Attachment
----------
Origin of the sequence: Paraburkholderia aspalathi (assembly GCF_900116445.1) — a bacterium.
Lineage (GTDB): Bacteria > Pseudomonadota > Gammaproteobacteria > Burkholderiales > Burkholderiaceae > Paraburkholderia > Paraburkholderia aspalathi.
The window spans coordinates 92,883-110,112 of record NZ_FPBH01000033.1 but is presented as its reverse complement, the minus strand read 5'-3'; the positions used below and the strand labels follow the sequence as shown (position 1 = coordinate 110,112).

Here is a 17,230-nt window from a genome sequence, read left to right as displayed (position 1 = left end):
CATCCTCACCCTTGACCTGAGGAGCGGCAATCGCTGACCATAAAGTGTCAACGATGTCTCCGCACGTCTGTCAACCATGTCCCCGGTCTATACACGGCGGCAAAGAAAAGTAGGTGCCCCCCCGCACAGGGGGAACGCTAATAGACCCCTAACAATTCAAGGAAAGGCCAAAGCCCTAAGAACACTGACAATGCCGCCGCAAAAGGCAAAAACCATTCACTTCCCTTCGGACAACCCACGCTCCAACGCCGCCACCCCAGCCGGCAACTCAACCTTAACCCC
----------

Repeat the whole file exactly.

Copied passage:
Origin of the sequence: Paraburkholderia aspalathi (assembly GCF_900116445.1) — a bacterium.
Lineage (GTDB): Bacteria > Pseudomonadota > Gammaproteobacteria > Burkholderiales > Burkholderiaceae > Paraburkholderia > Paraburkholderia aspalathi.
The window spans coordinates 92,883-110,112 of record NZ_FPBH01000033.1 but is presented as its reverse complement, the minus strand read 5'-3'; the positions used below and the strand labels follow the sequence as shown (position 1 = coordinate 110,112).

Here is a 17,230-nt window from a genome sequence, read left to right as displayed (position 1 = left end):
CATCCTCACCCTTGACCTGAGGAGCGGCAATCGCTGACCATAAAGTGTCAACGATGTCTCCGCACGTCTGTCAACCATGTCCCCGGTCTATACACGGCGGCAAAGAAAAGTAGGTGCCCCCCCGCACAGGGGGAACGCTAATAGACCCCTAACAATTCAAGGAAAGGCCAAAGCCCTAAGAACACTGACAATGCCGCCGCAAAAGGCAAAAACCATTCACTTCCCTTCGGACAACCCACGCTCCAACGCCGCCACCCCAGCCGGCAACTCAACCTTAACCCC